Visual memory allows for discrimination of details of such things as letter discrimination, sight word identification, etc.  

        Spring Visual Memory Activities-

        • Use different colored plastic eggs or other items such as mini erasers. Put them in a series of three and show the student. You can then cover up the objects and then ask the student to replicate that series.
        • Create a Spring Memory game. Use pictures or stickers of flowers, chicks, bunnies, caterpillars, butterflies, etc. to create a DIY Memory game.
        • What’s Missing Game- Use those mini erasers from a dollar store to create a What’s Missing Game. Place a handful of erasers on a tray. Allow the child to memorize the items. Then cover them and remove one or more. The child needs to recall and identify the missing items.
        • Spring Memory Game (Free download)– print off this free printable and play memory games with a Spring theme.

        Visual Discrimination- This visual perceptual skill allows us to identify the features of a form/object/letter/number so we can tell the difference between objects.

        Using visual discrimination, we can identify similarities and differences related to the objects and use that information in conjunction with visual memory.  

        Spring Visual Discrimination Activities- 

        • Cut a spring picture or card into pieces. Kids can position the pieces to recreate the whole picture. Make this activity easier or more difficult as needed by the child.
        • Use a packet of spring stickers. Many times there are several sheets that contain the same stickers. Use them to make small cards. Mix up all of the cards and ask the child to find the matches.

        Form Constancy- This visual perceptual skill allows for recognition of objects in various environments or with attention to details and orientation.

        This allows us to recognize letters or numbers no matter their font or size.  

        Spring Form Constancy Activities-

        • Write lists of spring words on index cards in different sizes or fonts, or upper case/lower case letters. Hide the cards around the room. The child can look at one card and go off to find the matching font and word.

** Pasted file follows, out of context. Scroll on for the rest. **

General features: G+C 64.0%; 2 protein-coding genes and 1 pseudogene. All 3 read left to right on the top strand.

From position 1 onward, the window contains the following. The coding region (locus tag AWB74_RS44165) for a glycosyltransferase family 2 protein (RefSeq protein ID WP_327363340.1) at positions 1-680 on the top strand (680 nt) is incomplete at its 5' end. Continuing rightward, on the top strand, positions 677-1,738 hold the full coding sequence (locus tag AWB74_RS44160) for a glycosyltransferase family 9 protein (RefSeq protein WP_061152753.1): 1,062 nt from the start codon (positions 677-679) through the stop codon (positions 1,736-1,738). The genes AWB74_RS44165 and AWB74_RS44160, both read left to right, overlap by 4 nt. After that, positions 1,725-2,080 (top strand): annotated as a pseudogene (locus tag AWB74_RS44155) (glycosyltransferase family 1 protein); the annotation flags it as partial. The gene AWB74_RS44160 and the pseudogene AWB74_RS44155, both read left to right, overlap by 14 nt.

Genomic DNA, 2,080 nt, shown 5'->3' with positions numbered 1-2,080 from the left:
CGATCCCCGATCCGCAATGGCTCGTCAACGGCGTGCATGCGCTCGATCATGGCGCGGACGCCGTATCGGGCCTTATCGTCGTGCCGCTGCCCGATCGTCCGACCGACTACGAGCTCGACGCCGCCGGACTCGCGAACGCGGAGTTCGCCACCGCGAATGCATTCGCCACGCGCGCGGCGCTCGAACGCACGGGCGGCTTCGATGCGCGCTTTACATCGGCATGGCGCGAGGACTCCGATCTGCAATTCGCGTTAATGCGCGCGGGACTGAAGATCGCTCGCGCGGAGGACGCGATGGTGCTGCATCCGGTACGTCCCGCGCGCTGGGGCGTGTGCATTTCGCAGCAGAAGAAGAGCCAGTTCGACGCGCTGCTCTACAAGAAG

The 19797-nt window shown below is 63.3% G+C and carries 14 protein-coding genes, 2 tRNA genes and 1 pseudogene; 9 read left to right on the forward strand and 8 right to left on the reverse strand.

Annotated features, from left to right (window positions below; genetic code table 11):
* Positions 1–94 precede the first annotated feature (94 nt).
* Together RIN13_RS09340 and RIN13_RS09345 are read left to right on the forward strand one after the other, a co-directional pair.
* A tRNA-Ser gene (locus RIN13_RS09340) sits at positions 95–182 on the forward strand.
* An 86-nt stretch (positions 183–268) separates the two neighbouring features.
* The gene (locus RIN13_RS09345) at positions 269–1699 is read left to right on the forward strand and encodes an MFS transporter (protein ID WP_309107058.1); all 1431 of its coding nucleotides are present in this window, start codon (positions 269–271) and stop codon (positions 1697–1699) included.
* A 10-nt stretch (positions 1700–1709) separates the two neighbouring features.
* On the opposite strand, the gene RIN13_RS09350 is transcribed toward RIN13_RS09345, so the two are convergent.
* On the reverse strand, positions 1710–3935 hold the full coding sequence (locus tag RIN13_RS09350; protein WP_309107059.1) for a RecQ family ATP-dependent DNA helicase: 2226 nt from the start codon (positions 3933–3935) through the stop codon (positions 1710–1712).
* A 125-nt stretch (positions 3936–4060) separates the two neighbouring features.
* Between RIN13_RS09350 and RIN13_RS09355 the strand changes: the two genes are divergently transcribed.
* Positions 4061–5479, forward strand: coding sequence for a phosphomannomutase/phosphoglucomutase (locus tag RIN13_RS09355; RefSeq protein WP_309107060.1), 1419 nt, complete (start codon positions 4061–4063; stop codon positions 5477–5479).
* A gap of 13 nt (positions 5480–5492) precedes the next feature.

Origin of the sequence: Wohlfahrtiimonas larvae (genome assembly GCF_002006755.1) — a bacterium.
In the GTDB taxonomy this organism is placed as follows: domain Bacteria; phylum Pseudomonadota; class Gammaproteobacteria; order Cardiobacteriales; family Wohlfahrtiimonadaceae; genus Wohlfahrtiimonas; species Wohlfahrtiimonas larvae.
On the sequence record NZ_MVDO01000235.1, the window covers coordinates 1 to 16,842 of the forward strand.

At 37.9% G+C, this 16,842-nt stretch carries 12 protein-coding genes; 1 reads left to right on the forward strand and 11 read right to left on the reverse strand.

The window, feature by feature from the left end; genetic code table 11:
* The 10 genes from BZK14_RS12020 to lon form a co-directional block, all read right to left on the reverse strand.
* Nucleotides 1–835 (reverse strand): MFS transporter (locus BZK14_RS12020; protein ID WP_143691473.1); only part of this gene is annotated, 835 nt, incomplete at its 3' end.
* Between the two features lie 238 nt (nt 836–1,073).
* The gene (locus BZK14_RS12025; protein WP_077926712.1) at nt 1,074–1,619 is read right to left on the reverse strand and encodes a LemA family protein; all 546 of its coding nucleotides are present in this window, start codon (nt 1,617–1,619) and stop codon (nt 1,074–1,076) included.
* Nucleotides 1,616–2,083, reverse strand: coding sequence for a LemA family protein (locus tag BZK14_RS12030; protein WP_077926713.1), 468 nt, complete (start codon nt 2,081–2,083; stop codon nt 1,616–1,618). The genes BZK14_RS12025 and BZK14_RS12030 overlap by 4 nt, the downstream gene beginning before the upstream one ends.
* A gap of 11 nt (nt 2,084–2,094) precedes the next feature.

• Using plastic eggs, draw shapes that are similar in form, but are different sizes on each half of the egg. Then, mix up the eggs and as the child to find matches and put them together.

        Visual Closure- This visual perceptual skill enables the identification of objects or forms and allows us to identify an object by viewing just a portion and using mental skills to complete the object’s form in our mind.

        Visual closure is a skill necessary for reading and recognizing words by viewing just the beginning letters. Visual closure is related to and requires visual memory and visual attention.

        Spring Visual Closure Activities- 

        • Gather several Spring-themed items such as small animal figures, flowers, cookie cutters, plastic eggs, etc. Place them on a tray and cover half of the items. Ask the child to name each item without seeing the whole object.
        • Make an “I Spy” Frame- Cut a hole or rectangle in an index card. Place it over a spring picture or item. Ask the child to name the object or item by seeing only a portion.

        Visual Figure Ground- This skill enables us to locate items in a busy background.  Finding hidden items in a hidden pictures puzzle works on this skill by visually scanning and identifying items within a busy scene.  

        In handwriting, visual figure ground is necessary for copying written work from a model and locating the place left off when shifting vision.

        Spring Visual-Figure Ground Activities-

        • Use small items such as mini-erasers of various shapes like bunnies, carrots, and flowers. Spread them out on a table in a pile. Ask the student to sort the like shapes into piles.
        • Go on an “I Spy” nature walk and look for signs of Spring.
        • Flip through a catalogue or grocery flier to find specific items on a list. These can be items needed for a Spring event like Mother’s Day or Easter, or items needed for a recipe. 

        Visual Sequential Memory- This visual perceptual skill is the ability to visually take in and then later recall the sequence or order of items in the correct order. This skill is important in reading and writing.

        Visual sequential memory is important in spelling words correctly and recognizing that words are not spelled correctly.

        Spring Visual Sequential Memory Activities- 

        • Make an order of three or more items like three flowers. Ask the student to memorize the order and then to replicate it.
        • Talk about the steps to complete a task such as planting a flower seed. Write out or draw the steps. Cut the paper so the steps are separated. Mix up the order by spreading the various steps on a table surface. Ask the student to place them back into order. 

        More Spring Visual Perception Activities

        Spring Fine Motor Kit

        Score Fine Motor Tools and resources and help kids build the skills they need to thrive!

        Developing hand strength, dexterity, dexterity, precision skills, and eye-hand coordination skills that kids need for holding and writing with a pencil, coloring, and manipulating small objects in every day task doesn’t need to be difficult. The Spring Fine Motor Kit includes 100 pages of fine motor activities, worksheets, crafts, and more: